The biggest problem with the process is its hit and miss nature. There is no guarantee that the new person who emerges from the cervix will have any kind of religious beliefs, and it is even less likely that they will be specifically Christian. Many find that even after spending long periods of time confined in a bloody sac, they just cannot accept that this apparently cruel and random universe is governed by an unseen, all-loving deity with a beard. Others find that no matter how hard they try, they still have no hard feelings for gays, Jews or even Satan.
Even when it does work it has the adverse effect of alienating everyone the convert previously knew and loved.
Jesus as a born again Christian
Arguably the first born again Christian was Jesus Christ himself, who came back to life after being crucified. Modern day born again Christians believe that Jesus brought about his own death and rebirth deliberately in order to discard of his previous Jewish ways and submit to the one true religion of Christianity, which had only just emerged. Jesus was also one of the first to make use of the artificial/symbolic uterus, undergoing his pre-natal development inside a spheroid-shaped stone tomb. He then emerged into a garden; which as any psychoanalyst will tell you is representative of new life. In the garden Jesus met a woman who had the same name as his mother, Mary, which of course conjures up ideas of surrogacy. Finally, Jesus sucked lactate from Mary's breasts, although most scholars believe this had nothing to do with symbolism, and that he was just a kinky freak.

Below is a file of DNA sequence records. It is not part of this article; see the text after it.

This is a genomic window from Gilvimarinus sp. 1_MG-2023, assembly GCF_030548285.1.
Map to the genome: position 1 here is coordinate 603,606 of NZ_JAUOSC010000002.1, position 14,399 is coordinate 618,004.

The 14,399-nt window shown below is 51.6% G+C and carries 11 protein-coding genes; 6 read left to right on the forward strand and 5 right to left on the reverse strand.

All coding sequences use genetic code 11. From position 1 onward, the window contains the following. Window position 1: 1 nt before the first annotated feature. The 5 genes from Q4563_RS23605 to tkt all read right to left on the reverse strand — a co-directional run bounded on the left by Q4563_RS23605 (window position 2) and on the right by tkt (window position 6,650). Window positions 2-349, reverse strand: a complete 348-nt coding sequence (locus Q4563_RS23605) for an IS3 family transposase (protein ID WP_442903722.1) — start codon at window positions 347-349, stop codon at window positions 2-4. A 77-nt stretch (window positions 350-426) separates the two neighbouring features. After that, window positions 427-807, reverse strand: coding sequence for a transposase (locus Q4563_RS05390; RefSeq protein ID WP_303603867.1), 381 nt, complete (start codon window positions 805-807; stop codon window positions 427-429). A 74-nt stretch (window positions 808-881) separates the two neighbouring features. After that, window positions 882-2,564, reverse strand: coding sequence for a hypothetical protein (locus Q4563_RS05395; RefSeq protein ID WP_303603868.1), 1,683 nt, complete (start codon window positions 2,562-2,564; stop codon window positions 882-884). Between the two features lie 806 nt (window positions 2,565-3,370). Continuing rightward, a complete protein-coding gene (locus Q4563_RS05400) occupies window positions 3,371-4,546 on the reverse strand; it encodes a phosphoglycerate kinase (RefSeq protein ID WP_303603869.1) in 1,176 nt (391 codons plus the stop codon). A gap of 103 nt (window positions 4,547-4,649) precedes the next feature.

Indeed, Jesus himself was an advocate of being born again, saying: "very truly I tell you, no one can see the kingdom of God without being born again" (Johnny 3:3). This seems rather unfair on those who were born as devout Christians the first time around.